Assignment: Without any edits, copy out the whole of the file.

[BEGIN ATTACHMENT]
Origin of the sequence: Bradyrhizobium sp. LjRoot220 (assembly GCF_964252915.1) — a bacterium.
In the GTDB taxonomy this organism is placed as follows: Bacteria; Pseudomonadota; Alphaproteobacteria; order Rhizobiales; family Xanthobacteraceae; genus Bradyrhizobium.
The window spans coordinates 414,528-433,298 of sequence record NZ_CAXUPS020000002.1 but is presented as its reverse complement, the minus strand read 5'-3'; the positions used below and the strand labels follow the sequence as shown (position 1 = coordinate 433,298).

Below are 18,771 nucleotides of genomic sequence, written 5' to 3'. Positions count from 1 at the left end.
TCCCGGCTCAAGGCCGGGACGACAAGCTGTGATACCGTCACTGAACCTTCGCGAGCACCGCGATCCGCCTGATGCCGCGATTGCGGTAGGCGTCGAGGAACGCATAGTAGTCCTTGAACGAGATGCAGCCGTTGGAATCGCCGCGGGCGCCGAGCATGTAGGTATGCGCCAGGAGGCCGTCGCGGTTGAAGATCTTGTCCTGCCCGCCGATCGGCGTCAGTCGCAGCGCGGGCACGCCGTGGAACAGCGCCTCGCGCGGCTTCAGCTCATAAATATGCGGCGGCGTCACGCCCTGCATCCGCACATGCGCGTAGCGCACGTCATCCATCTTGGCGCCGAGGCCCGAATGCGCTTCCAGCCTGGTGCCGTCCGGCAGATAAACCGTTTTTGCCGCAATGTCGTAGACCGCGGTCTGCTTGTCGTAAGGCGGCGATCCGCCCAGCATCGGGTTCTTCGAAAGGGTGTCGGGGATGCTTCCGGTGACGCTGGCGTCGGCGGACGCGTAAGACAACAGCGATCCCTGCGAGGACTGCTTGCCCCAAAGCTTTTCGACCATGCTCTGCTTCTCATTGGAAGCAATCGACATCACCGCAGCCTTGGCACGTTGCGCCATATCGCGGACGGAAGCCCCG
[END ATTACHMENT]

Origin of the sequence: Bradyrhizobium sp. LjRoot220 (assembly GCF_964252915.1) — a bacterium.
In the GTDB taxonomy this organism is placed as follows: Bacteria; Pseudomonadota; Alphaproteobacteria; order Rhizobiales; family Xanthobacteraceae; genus Bradyrhizobium.
The window spans coordinates 414,528-433,298 of sequence record NZ_CAXUPS020000002.1 but is presented as its reverse complement, the minus strand read 5'-3'; the positions used below and the strand labels follow the sequence as shown (position 1 = coordinate 433,298).

Below are 18,771 nucleotides of genomic sequence, written 5' to 3'. Positions count from 1 at the left end.
TCCCGGCTCAAGGCCGGGACGACAAGCTGTGATACCGTCACTGAACCTTCGCGAGCACCGCGATCCGCCTGATGCCGCGATTGCGGTAGGCGTCGAGGAACGCATAGTAGTCCTTGAACGAGATGCAGCCGTTGGAATCGCCGCGGGCGCCGAGCATGTAGGTATGCGCCAGGAGGCCGTCGCGGTTGAAGATCTTGTCCTGCCCGCCGATCGGCGTCAGTCGCAGCGCGGGCACGCCGTGGAACAGCGCCTCGCGCGGCTTCAGCTCATAAATATGCGGCGGCGTCACGCCCTGCATCCGCACATGCGCGTAGCGCACGTCATCCATCTTGGCGCCGAGGCCCGAATGCGCTTCCAGCCTGGTGCCGTCCGGCAGATAAACCGTTTTTGCCGCAATGTCGTAGACCGCGGTCTGCTTGTCGTAAGGCGGCGATCCGCCCAGCATCGGGTTCTTCGAAAGGGTGTCGGGGATGCTTCCGGTGACGCTGGCGTCGGCGGACGCGTAAGACAACAGCGATCCCTGCGAGGACTGCTTGCCCCAAAGCTTTTCGACCATGCTCTGCTTCTCATTGGAAGCAATCGACATCACCGCAGCCTTGGCACGTTGCGCCATATCGCGGACGGAAGCCCCG